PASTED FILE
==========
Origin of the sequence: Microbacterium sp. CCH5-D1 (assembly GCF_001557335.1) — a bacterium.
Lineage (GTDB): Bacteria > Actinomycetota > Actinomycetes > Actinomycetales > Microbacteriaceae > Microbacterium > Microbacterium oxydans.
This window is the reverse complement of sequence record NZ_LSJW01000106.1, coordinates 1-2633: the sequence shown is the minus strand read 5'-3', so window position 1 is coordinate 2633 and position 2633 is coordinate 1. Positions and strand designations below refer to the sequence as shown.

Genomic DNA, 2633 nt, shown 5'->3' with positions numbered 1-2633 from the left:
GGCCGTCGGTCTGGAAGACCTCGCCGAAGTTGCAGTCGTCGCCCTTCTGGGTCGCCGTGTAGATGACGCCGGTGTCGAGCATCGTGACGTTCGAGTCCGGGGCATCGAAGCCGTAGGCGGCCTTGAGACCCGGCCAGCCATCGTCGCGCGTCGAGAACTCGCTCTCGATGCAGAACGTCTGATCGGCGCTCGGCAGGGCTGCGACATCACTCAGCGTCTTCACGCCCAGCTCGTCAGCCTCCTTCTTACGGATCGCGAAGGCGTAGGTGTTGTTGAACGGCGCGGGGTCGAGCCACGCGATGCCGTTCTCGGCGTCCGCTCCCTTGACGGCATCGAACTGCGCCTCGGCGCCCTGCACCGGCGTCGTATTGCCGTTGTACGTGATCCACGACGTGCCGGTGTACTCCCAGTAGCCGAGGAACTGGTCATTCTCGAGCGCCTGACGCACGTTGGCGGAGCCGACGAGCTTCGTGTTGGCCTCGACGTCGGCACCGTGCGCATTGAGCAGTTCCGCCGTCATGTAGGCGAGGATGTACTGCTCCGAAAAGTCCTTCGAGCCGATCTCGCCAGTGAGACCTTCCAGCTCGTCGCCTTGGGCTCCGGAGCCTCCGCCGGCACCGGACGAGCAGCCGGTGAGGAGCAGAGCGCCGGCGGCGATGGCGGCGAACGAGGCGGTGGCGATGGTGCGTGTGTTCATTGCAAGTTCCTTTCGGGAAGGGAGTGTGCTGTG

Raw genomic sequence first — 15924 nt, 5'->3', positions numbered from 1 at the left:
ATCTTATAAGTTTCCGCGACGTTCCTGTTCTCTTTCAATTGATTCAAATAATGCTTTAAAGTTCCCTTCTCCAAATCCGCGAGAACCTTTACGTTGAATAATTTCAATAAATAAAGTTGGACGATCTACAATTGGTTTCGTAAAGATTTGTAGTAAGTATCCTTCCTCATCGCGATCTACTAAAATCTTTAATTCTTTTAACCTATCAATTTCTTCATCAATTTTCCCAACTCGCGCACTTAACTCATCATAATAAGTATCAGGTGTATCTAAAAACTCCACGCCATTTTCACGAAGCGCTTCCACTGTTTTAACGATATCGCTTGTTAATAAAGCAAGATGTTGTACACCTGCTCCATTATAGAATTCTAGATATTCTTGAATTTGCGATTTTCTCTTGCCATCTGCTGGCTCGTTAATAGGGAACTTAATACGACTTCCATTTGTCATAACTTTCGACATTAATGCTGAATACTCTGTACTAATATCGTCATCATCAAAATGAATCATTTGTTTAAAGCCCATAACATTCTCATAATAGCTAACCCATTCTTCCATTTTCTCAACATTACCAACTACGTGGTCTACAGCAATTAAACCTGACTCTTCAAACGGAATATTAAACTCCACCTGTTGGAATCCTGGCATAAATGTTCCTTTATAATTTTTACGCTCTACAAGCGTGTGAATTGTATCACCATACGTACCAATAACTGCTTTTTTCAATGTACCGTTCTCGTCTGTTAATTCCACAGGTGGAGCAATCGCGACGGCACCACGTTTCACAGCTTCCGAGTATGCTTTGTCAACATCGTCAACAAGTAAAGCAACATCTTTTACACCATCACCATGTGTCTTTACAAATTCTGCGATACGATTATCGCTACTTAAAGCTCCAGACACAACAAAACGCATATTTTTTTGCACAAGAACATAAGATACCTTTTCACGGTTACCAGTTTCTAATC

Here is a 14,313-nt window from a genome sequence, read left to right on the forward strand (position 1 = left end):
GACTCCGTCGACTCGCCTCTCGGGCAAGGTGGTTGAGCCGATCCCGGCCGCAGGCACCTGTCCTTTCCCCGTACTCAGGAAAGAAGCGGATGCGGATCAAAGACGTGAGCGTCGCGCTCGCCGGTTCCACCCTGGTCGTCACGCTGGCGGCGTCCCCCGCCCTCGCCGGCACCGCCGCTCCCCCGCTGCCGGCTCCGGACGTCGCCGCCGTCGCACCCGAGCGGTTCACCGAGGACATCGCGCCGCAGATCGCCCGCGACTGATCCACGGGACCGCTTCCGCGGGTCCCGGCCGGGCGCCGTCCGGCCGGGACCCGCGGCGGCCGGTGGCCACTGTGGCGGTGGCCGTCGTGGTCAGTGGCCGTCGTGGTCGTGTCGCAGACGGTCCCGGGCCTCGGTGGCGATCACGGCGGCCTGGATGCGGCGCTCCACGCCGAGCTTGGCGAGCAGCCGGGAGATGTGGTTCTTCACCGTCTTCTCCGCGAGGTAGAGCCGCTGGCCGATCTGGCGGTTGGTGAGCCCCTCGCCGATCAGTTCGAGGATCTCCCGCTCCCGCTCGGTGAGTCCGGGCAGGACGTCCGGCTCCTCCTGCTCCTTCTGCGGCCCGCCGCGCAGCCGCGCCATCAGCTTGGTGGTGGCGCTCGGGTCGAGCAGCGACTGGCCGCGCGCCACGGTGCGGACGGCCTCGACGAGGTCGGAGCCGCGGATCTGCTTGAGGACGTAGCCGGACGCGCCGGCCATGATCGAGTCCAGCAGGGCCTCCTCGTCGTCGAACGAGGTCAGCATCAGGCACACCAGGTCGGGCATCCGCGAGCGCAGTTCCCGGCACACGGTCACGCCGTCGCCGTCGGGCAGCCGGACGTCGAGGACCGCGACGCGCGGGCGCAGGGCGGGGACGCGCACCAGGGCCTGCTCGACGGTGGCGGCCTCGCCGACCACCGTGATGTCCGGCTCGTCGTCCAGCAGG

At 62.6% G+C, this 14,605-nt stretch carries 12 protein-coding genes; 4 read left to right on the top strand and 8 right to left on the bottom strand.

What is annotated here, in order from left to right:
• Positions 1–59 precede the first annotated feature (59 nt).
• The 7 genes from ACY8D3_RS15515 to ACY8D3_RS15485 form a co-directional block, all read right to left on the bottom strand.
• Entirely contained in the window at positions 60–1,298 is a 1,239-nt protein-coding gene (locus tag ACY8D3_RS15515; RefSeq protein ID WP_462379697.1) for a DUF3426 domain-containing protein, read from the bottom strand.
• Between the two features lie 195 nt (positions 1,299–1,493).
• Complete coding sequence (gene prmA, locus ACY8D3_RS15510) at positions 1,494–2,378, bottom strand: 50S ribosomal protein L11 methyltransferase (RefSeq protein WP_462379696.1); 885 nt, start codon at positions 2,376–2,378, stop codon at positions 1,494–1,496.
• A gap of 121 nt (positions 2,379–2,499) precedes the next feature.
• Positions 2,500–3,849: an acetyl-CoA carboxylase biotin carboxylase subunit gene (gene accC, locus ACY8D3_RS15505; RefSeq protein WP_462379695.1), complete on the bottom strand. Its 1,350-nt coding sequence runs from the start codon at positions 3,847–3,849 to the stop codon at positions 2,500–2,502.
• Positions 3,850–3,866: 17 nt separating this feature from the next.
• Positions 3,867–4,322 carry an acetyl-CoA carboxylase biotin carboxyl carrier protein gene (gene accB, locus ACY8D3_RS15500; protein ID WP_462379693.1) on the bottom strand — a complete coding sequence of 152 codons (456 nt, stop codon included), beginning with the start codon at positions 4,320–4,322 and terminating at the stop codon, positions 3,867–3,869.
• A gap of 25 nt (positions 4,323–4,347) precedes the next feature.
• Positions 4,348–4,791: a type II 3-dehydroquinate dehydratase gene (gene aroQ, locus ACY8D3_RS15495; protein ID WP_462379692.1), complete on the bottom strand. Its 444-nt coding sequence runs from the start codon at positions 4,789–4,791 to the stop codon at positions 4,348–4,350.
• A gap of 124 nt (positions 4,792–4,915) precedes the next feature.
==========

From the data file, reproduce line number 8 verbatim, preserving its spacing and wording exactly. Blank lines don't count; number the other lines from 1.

Here is a 14,313-nt window from a genome sequence, read left to right on the forward strand (position 1 = left end):